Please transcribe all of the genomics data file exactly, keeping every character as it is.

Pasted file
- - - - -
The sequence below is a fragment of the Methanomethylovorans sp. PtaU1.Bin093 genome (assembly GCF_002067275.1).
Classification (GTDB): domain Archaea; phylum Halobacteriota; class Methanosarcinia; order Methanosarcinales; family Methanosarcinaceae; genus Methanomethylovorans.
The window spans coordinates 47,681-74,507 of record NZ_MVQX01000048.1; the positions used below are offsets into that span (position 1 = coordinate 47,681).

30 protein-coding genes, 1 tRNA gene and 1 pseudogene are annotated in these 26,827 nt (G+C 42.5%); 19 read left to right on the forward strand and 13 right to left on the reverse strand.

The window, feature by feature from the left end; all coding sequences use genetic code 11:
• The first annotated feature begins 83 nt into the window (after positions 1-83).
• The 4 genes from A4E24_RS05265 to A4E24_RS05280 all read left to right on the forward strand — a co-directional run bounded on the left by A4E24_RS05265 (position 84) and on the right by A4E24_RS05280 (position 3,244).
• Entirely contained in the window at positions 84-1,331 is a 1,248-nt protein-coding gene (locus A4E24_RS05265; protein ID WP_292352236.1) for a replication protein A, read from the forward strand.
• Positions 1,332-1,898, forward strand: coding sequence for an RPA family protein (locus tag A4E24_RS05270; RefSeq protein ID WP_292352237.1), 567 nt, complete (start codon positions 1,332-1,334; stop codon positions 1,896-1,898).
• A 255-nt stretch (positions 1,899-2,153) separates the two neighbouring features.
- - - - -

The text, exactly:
The sequence below is a fragment of the Methanomethylovorans sp. PtaU1.Bin093 genome (assembly GCF_002067275.1).
Classification (GTDB): domain Archaea; phylum Halobacteriota; class Methanosarcinia; order Methanosarcinales; family Methanosarcinaceae; genus Methanomethylovorans.
The window spans coordinates 47,681-74,507 of record NZ_MVQX01000048.1; the positions used below are offsets into that span (position 1 = coordinate 47,681).

30 protein-coding genes, 1 tRNA gene and 1 pseudogene are annotated in these 26,827 nt (G+C 42.5%); 19 read left to right on the forward strand and 13 right to left on the reverse strand.

The window, feature by feature from the left end; all coding sequences use genetic code 11:
• The first annotated feature begins 83 nt into the window (after positions 1-83).
• The 4 genes from A4E24_RS05265 to A4E24_RS05280 all read left to right on the forward strand — a co-directional run bounded on the left by A4E24_RS05265 (position 84) and on the right by A4E24_RS05280 (position 3,244).
• Entirely contained in the window at positions 84-1,331 is a 1,248-nt protein-coding gene (locus A4E24_RS05265; protein ID WP_292352236.1) for a replication protein A, read from the forward strand.
• Positions 1,332-1,898, forward strand: coding sequence for an RPA family protein (locus tag A4E24_RS05270; RefSeq protein ID WP_292352237.1), 567 nt, complete (start codon positions 1,332-1,334; stop codon positions 1,896-1,898).
• A 255-nt stretch (positions 1,899-2,153) separates the two neighbouring features.